The Health Centre: Structural Redesign with Reinforced Concrete Flat Slab and Shear Wall Systems

Open Access
Valentine, Hannah Nicole
Area of Honors:
Architectural Engineering
Bachelor of Architectural Engineering
Document Type:
Thesis Supervisors:
  • Richard George Mistrick, Honors Advisor
  • Linda Morley Hanagan, Thesis Supervisor
  • structure
  • flat slab
  • shear wall
  • vibration sensitive equipment
  • hospital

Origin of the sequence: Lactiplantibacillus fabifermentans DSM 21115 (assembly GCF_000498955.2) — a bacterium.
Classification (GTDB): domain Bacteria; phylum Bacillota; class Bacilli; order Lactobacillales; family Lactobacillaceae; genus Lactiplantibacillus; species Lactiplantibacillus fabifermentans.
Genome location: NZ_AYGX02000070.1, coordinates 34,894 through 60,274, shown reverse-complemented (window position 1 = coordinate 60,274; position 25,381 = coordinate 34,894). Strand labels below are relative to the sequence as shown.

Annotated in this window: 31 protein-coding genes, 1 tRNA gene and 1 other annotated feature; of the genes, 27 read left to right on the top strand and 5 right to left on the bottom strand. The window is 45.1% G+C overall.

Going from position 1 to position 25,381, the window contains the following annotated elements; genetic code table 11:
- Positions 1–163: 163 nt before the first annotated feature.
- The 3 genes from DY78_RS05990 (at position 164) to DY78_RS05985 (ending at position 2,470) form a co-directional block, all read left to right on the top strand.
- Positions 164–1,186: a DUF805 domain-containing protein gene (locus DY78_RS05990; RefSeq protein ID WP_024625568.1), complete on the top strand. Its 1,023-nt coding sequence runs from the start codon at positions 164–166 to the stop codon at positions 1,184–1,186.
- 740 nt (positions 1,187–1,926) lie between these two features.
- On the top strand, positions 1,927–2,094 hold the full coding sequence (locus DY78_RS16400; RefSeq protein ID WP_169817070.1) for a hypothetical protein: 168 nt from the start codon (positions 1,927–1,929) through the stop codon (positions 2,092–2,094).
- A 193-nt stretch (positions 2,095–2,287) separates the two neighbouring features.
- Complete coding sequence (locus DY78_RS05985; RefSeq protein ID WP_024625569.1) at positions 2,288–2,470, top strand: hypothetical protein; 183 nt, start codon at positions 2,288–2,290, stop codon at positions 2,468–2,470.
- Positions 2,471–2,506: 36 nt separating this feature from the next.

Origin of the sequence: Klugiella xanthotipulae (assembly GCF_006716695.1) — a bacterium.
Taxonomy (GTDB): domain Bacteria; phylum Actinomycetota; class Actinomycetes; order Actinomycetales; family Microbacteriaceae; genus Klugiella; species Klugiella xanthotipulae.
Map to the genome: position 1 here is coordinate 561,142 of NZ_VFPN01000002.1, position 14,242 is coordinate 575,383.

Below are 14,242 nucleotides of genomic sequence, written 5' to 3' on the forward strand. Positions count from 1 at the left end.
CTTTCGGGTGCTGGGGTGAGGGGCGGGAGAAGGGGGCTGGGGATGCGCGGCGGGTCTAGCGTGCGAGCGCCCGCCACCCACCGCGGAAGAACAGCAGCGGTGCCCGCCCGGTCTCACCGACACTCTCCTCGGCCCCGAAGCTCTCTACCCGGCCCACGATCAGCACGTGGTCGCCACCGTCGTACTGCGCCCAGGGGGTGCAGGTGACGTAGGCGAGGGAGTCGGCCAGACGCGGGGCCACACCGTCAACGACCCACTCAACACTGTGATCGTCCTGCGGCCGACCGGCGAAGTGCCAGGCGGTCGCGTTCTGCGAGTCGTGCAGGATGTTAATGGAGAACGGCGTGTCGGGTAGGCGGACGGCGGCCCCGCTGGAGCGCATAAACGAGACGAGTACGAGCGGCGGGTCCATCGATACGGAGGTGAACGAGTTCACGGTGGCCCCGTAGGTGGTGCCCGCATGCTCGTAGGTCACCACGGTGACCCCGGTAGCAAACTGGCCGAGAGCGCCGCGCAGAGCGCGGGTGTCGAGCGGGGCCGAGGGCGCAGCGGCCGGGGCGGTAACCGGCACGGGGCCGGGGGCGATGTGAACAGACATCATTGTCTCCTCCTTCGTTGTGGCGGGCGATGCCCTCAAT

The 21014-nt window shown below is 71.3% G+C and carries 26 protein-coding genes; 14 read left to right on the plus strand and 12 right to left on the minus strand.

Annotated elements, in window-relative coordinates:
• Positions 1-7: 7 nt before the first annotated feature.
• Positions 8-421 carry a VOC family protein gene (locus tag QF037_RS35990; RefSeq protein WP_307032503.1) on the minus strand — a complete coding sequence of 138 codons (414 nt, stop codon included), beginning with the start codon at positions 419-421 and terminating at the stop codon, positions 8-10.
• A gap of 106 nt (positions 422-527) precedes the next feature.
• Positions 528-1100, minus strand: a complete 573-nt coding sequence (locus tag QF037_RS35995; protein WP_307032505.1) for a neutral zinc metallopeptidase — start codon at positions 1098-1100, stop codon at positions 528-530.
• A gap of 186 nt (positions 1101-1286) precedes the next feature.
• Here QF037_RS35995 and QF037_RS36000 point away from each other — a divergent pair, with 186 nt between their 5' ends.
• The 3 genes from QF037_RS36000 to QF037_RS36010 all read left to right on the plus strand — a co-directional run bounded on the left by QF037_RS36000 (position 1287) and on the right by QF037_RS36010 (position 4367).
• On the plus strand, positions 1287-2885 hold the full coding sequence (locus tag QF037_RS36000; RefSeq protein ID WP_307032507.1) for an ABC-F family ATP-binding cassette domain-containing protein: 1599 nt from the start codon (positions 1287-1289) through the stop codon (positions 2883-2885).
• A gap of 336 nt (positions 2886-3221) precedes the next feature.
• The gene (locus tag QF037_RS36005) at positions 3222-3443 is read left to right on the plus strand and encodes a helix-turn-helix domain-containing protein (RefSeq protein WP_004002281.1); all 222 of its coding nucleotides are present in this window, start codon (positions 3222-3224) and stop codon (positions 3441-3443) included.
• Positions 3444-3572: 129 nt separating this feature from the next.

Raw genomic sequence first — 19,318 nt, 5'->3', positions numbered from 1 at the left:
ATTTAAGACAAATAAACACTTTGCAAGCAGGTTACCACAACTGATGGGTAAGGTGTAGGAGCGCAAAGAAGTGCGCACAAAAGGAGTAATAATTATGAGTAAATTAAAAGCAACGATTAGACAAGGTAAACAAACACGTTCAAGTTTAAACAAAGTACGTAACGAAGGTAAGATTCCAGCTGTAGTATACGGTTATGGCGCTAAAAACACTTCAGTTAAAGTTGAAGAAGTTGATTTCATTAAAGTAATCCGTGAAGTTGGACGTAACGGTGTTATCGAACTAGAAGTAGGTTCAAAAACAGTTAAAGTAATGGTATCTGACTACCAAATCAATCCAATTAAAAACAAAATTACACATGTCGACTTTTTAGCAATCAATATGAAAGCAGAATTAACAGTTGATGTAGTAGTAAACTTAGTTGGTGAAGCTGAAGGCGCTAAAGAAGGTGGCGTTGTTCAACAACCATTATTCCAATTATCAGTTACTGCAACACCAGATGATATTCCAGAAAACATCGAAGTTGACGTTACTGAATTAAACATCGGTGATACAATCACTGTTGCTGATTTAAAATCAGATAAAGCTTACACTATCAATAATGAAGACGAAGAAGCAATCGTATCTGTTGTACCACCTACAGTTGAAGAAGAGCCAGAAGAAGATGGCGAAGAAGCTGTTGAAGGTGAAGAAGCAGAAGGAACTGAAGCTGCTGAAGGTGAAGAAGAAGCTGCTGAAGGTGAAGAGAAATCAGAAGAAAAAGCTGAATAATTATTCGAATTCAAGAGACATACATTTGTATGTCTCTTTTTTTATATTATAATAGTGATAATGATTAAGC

The Health Centre is a 750,000 square foot university hospital expansion located in the southeastern United States. Built adjacent to existing hospital facility ‘Clinic B,’ this ten-story Lshaped offers state-of-the-art medical technology, additional research space, and hundreds of new hospital beds. At a height of 166 feet, the Health Centre will be the tallest building in the surrounding area when its construction is complete in 2016. The Health Centre takes its architectural cues from classical Italian and contemporary sources. Façade materials used on the building include stucco, metal panels, and a glass curtain wall. A green roof and four story underground parking garage contribute towards its goal of LEED silver certification. Structural design considerations by the engineer of record included flexibility of interior spaces and the possibility of future vertical expansion. This structural redesign of the Health Centre aims to reduce slab thickness for a more efficient use of materials and potential reduction in floor-to-floor heights. After an initial study of the existing cast-in-place skip joist gravity system, a flat slab was selected as an alternative design option. Precast reinforced concrete shear walls replaced the existing concrete moment frame system to resist wind and seismic building loads on the building. Three-dimensional modeling and hand calculation methods determined the modal response of the redesigned gravity system and its feasibility under the current criteria for vibration sensitive research equipment. Relocation of mechanical equipment Impact of the redesign and vibration criteria on construction cost and schedule.